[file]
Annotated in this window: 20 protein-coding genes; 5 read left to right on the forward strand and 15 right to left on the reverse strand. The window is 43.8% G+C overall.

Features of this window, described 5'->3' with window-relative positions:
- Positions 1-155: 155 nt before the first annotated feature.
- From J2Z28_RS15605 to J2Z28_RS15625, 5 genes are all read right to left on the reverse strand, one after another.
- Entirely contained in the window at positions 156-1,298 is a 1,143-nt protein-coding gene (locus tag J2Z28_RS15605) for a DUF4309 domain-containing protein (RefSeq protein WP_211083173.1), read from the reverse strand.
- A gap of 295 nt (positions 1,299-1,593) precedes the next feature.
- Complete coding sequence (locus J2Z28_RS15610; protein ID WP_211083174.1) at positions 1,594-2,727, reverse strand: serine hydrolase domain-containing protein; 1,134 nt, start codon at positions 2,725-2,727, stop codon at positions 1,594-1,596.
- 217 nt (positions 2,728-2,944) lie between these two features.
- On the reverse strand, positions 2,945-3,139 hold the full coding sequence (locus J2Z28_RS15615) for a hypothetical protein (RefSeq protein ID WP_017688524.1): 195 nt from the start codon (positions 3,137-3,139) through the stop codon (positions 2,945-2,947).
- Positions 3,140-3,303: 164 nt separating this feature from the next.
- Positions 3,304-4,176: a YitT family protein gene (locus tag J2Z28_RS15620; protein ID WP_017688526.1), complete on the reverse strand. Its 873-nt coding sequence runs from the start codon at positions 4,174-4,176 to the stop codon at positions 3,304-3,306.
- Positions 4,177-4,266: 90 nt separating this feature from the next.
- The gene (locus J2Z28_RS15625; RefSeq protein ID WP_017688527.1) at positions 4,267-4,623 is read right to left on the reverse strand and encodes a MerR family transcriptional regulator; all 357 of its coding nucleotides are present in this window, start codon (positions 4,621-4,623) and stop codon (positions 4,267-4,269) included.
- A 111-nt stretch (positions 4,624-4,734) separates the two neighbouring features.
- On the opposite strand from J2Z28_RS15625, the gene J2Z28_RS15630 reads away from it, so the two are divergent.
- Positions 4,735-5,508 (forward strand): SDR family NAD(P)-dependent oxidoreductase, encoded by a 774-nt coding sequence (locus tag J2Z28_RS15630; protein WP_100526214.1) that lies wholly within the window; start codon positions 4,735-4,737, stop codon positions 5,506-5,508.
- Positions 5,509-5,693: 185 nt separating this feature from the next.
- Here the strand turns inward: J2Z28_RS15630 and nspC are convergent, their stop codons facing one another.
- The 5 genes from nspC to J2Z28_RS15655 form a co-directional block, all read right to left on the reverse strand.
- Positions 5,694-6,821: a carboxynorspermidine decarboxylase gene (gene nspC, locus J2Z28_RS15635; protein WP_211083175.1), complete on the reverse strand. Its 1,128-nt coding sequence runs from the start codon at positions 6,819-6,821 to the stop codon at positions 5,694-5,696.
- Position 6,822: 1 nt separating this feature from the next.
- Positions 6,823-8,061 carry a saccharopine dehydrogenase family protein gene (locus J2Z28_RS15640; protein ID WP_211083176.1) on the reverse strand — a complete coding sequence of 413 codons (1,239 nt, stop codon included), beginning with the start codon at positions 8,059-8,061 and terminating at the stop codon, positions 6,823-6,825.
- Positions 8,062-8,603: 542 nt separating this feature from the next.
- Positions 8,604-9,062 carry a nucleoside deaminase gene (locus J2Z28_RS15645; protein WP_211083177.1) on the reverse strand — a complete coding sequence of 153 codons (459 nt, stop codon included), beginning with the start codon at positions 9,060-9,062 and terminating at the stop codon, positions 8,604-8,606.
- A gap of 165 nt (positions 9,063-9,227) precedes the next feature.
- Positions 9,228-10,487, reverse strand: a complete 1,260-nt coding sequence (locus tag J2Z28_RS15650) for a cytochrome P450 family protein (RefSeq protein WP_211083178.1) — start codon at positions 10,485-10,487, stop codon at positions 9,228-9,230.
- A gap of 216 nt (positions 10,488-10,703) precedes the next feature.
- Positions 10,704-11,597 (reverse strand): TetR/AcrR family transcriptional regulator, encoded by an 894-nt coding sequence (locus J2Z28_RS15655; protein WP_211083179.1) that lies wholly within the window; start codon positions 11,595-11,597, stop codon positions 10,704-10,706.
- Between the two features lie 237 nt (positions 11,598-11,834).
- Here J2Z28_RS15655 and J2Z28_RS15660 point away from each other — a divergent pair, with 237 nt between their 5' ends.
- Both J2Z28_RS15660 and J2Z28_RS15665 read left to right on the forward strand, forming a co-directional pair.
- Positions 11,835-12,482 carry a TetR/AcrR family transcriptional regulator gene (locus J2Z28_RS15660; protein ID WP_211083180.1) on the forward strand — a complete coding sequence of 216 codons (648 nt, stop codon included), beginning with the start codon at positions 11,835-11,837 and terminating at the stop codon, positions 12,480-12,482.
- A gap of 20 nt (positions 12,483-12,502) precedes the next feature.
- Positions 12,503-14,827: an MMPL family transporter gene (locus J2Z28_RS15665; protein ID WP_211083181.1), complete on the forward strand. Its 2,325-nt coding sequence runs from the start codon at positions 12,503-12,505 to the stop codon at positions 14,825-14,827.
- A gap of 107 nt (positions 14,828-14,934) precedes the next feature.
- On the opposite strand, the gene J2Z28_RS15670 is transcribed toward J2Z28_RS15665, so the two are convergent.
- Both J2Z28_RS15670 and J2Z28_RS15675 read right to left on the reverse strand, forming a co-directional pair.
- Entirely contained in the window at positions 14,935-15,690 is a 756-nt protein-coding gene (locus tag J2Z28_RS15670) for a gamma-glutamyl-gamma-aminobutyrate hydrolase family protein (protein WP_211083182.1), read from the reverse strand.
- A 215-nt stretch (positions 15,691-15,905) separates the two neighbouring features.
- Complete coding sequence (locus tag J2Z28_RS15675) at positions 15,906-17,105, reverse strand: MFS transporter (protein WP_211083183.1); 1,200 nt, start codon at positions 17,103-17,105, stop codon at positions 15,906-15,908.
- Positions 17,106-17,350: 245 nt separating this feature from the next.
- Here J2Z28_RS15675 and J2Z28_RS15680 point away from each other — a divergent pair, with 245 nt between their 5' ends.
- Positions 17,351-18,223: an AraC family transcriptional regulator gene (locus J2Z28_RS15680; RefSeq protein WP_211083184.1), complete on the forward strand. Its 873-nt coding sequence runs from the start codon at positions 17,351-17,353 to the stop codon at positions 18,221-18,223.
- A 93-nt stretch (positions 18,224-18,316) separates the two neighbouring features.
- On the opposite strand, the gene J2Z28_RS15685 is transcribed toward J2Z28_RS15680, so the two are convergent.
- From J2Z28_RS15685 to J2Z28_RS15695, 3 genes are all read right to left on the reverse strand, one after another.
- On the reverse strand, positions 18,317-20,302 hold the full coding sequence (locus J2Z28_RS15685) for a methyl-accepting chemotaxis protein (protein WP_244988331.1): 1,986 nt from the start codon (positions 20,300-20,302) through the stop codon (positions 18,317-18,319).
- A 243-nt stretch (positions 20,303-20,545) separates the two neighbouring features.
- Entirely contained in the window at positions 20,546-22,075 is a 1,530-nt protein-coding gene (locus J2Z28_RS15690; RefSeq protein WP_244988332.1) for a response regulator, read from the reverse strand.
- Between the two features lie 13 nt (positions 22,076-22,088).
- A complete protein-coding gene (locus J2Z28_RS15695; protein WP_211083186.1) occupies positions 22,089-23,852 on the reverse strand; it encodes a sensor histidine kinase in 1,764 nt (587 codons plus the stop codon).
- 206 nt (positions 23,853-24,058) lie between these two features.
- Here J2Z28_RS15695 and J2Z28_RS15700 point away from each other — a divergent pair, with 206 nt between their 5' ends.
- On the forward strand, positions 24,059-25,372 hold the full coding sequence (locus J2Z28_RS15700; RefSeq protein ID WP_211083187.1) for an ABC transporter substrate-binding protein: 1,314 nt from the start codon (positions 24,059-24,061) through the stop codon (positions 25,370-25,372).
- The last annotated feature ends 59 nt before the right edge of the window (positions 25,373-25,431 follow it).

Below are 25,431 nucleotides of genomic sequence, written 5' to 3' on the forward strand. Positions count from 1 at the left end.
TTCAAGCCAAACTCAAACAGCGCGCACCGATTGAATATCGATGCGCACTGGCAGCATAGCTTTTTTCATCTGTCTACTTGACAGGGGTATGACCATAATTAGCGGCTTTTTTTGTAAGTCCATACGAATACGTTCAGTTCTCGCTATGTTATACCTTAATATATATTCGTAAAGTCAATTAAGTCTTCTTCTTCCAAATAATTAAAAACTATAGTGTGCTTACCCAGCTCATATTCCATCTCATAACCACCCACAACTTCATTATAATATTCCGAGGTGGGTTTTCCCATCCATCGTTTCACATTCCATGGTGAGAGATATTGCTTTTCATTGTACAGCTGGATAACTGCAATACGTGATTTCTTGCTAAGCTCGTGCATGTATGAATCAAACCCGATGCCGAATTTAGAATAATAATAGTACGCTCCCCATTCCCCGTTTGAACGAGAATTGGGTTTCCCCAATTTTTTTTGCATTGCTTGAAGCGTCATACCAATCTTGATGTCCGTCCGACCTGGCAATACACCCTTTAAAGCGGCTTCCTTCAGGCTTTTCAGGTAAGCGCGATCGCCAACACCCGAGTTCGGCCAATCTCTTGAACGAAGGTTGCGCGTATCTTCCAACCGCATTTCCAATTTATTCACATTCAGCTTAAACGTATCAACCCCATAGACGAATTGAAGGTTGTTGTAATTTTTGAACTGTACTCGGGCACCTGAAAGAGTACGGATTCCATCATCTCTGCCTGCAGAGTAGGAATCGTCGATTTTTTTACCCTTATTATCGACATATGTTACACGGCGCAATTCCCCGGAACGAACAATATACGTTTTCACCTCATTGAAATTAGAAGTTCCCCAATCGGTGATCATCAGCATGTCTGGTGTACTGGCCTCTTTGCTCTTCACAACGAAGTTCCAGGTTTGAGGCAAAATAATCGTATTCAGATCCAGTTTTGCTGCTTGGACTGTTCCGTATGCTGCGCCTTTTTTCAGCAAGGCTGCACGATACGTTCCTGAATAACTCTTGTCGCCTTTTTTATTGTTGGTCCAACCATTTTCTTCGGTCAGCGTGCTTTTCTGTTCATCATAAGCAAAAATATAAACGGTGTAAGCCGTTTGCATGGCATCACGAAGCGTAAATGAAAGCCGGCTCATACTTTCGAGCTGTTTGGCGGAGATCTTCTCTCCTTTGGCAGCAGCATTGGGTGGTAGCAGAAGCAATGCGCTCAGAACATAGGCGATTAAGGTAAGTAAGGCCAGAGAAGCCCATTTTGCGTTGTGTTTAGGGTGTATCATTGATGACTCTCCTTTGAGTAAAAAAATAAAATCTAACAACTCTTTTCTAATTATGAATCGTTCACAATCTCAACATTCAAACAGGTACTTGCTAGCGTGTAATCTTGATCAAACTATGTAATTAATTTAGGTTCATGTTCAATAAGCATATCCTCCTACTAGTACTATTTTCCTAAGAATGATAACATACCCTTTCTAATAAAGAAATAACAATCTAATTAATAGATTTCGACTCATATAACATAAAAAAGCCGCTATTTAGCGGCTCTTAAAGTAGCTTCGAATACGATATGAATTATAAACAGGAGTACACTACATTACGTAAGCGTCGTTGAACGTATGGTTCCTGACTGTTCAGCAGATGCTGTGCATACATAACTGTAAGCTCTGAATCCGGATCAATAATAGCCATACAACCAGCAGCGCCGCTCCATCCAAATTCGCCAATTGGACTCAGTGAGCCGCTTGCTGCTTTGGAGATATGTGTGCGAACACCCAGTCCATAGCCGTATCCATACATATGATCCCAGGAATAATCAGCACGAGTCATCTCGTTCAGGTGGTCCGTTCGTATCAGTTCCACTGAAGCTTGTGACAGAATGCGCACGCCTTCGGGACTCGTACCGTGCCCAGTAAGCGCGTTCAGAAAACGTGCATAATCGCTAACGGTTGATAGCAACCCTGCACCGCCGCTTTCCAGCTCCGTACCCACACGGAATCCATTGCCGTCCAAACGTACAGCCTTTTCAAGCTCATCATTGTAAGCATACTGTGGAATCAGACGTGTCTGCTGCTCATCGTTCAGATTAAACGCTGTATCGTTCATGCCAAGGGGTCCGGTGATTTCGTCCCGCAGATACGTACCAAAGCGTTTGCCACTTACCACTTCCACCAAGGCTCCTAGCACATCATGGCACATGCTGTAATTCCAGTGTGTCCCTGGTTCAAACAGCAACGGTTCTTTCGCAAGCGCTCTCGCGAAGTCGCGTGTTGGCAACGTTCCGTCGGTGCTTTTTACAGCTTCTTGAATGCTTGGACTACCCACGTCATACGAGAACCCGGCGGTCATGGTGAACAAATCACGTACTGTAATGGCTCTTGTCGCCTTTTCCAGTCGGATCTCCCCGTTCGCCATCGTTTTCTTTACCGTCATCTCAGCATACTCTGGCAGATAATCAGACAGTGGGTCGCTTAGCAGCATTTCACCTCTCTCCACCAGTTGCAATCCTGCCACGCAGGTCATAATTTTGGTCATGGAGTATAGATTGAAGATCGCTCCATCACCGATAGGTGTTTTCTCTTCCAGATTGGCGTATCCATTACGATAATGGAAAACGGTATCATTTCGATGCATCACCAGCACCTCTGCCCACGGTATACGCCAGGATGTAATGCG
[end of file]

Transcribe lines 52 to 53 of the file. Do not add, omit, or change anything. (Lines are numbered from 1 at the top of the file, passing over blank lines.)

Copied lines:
- 206 nt (positions 23,853-24,058) lie between these two features.
- Here J2Z28_RS15695 and J2Z28_RS15700 point away from each other — a divergent pair, with 206 nt between their 5' ends.